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Dynamic Documents with R and knitr

By Yihui Xie

Chapman and Hall/CRC – 2013 – 216 pages

Series: Chapman & Hall/CRC The R Series

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  • Add to CartPaperback: $62.95
    July 25th 2013


The cut-and-paste approach to writing statistical reports is not only tedious and laborious, but also can be harmful to scientific research, because it is inconvenient to reproduce the results. Dynamic Documents with R and knitrintroduces a new approach via dynamic documents, i.e. integrating computing directly with reporting. A comprehensive guide to the R package knitr, the book covers examples, document editors, basic usage, detailed explanations of a wide range of options, tricks and solutions, extensions, and complete applications of this package.

The book provides an overview of dynamic documents, introducing the idea of literate programming. It then explains the importance of dynamic documents to scientific research and its impact on reproducible research. Building on this, the author covers basic concepts, common text editors that support knitr, and the syntax for different document formats such as LaTeX, HTML, and Markdown before going on to discuss core functionality, how to control text and graphics output, caching mechanisms that can reduce computation time, and reuse of source code. He then explores advanced topics such as chunk hooks, integrating other languages such as Python and awk into one report in the knitr framework, and useful tricks that make it easier to write documents with knitr. Discussions of how to publish reports in a variety of formats, applications, and other tools complete the coverage.

Suitable for both beginners and advanced users, this book shows you how to write reports in simple languages such as Markdown. The reports range from homework, projects, exams, books, blogs, and web pages to any documents related to statistical graphics, computing, and data analysis. While familiarity with LaTeX and HTML is helpful, the book requires no prior experience with advanced programs or languages. For beginners, the text provides enough features to get started on basic applications. For power users, the last several chapters enable an understanding of the extensibility of the knitr package.


"After reading Dynamic Documents with R and knitr, … I became a fan of this package and its flexibility. The book is written in a conversational style that gives a clear and practical introduction to knitr for both beginners and advanced users. … Compared with Sweave, knitr is more powerful. … Furthermore, knitr is more flexible than Sweave. … Most impressively, caching can be incorporated in a simple way by knitr. … The book is readable with a clear overall structure. … this book allows us to enhance our knowledge of knitr’s usage and quickly find what we want."

The American Statistician, February 2015

"The book provides a systematic description of the package [knitr], including its concepts, design principles, and philosophy. It also has many examples, well-thought out advice, and useful tips and tricks. … The book is well written. It has introductory material useful for novices as well as advice for more seasoned users, all explained in conversational English without unnecessary technical jargon. … While I have been using Sweave and then knitr for several years, I still learned many new useful things from the book. … the book deserves a place on the bookshelves of both new and experienced R and TeX users."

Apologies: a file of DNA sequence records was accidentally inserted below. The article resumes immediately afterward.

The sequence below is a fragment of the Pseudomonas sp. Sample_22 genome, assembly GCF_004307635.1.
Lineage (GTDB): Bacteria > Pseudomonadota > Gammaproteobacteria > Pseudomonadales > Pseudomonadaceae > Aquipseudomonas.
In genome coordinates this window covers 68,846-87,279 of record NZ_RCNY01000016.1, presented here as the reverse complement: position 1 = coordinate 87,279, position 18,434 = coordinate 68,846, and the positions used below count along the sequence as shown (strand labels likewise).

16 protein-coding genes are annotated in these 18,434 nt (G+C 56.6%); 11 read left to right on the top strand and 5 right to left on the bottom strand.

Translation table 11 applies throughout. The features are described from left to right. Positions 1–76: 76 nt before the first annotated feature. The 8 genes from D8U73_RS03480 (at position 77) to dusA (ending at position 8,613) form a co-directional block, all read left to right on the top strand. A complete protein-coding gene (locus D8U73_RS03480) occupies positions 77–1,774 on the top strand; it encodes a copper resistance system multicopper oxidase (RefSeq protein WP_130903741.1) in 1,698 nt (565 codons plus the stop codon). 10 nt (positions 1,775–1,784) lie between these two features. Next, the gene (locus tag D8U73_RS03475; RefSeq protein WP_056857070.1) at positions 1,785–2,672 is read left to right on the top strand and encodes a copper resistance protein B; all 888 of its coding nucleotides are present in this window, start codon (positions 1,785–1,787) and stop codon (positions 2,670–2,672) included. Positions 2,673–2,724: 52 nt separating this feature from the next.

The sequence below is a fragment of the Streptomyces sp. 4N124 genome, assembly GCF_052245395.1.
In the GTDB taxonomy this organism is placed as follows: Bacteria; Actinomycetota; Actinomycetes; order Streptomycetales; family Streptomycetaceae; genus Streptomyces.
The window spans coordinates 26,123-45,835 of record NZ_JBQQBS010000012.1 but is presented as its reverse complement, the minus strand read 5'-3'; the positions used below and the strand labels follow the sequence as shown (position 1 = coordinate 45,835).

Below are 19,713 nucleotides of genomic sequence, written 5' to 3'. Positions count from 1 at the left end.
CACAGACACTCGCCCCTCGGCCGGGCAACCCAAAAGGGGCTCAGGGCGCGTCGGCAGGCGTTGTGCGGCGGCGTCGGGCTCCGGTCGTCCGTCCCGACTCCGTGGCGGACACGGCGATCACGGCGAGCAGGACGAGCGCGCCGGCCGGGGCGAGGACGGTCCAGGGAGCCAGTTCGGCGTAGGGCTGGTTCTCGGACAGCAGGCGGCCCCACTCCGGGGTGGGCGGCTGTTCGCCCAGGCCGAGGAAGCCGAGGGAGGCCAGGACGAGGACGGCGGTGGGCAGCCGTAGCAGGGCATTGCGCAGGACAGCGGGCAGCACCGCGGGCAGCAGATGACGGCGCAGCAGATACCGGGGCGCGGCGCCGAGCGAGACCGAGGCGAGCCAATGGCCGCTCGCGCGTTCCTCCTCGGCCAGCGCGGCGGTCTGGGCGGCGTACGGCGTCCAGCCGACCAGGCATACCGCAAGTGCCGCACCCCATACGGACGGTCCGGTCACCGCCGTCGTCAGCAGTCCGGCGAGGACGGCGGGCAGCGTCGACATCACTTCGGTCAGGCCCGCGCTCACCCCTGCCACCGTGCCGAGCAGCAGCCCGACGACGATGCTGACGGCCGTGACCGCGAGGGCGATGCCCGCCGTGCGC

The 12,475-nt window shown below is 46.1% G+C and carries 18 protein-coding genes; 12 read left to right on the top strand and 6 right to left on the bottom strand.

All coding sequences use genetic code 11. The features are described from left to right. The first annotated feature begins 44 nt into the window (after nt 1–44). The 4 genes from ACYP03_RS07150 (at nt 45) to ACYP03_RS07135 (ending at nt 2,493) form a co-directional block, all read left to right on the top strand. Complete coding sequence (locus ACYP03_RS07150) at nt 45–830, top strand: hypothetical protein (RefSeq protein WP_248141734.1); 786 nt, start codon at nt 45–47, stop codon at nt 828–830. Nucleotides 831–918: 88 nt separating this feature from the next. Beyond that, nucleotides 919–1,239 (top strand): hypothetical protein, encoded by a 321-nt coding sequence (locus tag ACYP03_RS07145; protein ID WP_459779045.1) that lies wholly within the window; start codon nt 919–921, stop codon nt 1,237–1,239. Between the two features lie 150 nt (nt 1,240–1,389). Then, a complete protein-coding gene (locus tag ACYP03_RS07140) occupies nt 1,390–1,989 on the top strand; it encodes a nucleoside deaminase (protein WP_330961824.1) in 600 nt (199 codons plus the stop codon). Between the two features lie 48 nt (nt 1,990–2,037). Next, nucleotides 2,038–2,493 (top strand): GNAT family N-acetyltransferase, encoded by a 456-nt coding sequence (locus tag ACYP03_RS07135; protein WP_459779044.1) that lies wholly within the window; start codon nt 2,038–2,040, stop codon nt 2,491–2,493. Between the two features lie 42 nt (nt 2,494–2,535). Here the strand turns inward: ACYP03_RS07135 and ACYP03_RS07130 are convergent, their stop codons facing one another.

—Boris Veytsman, TUGboat, Volume 35, 2014

"If you are looking to learn how to use knitr, this book is for you. There are a limited number of resources for learning knitr because the package is relatively new and the documentation produced by Xie is so good. … I think this book will continue to be the best resource about knitr …easy to understand … this is a great read and handy desk reference for the regular knitr user."

Journal of Statistical Software, January 2014

"Three recent books have significantly influenced how I use R in reproducible work: Dynamic Documents with R and knitr by Yihui Xie, Reproducible Research with R and RStudio by Christopher Gandrud, and Implementing Reproducible Research edited by Victoria Stodden, Friedrich Leisch, and Roger D. Peng … I recommend all three books to R users at any level. There really is something here for everyone."

—Richard Layton, PhD, PE, Rose-Hulman Institute of Technology, Terre Haute, Indiana, USA



Reproducible Research


Good and Bad Practices


A First Look


Minimal Examples

Quick Reporting

Extracting R Code





Other Editors

Document Formats

Input Syntax

Document Formats

Output Renderers

R Scripts

Text Output

Inline Output

Chunk Output




Graphical Devices

Plot Recording

Plot Rearrangement

Plot Size in Output

Extra Output Options

The tikz Device

Figure Environment

Figure Path



Write Cache

When to Update Cache

Side Effects

Chunk Dependencies

Cross Reference 79

Chunk Reference

Code Externalization

Child Documents


Chunk Hooks


Language Engines


Languages and Tools

Tricks and Solutions

Chunk Options

Package Options




Multilingual Support

Publishing Reports



HTML5 Slides





Web Site and Blogging

Package Vignettes


Other Tools


Other R Packages

Python Packages

More Tools





A.4 Syntax



Name: Dynamic Documents with R and knitr (Paperback)Chapman and Hall/CRC 
Description: By Yihui Xie. The cut-and-paste approach to writing statistical reports is not only tedious and laborious, but also can be harmful to scientific research, because it is inconvenient to reproduce the results. Dynamic Documents with R and knitrintroduces a new approach...
Categories: Statistical Theory & Methods, Statistical Computing, Bioinformatics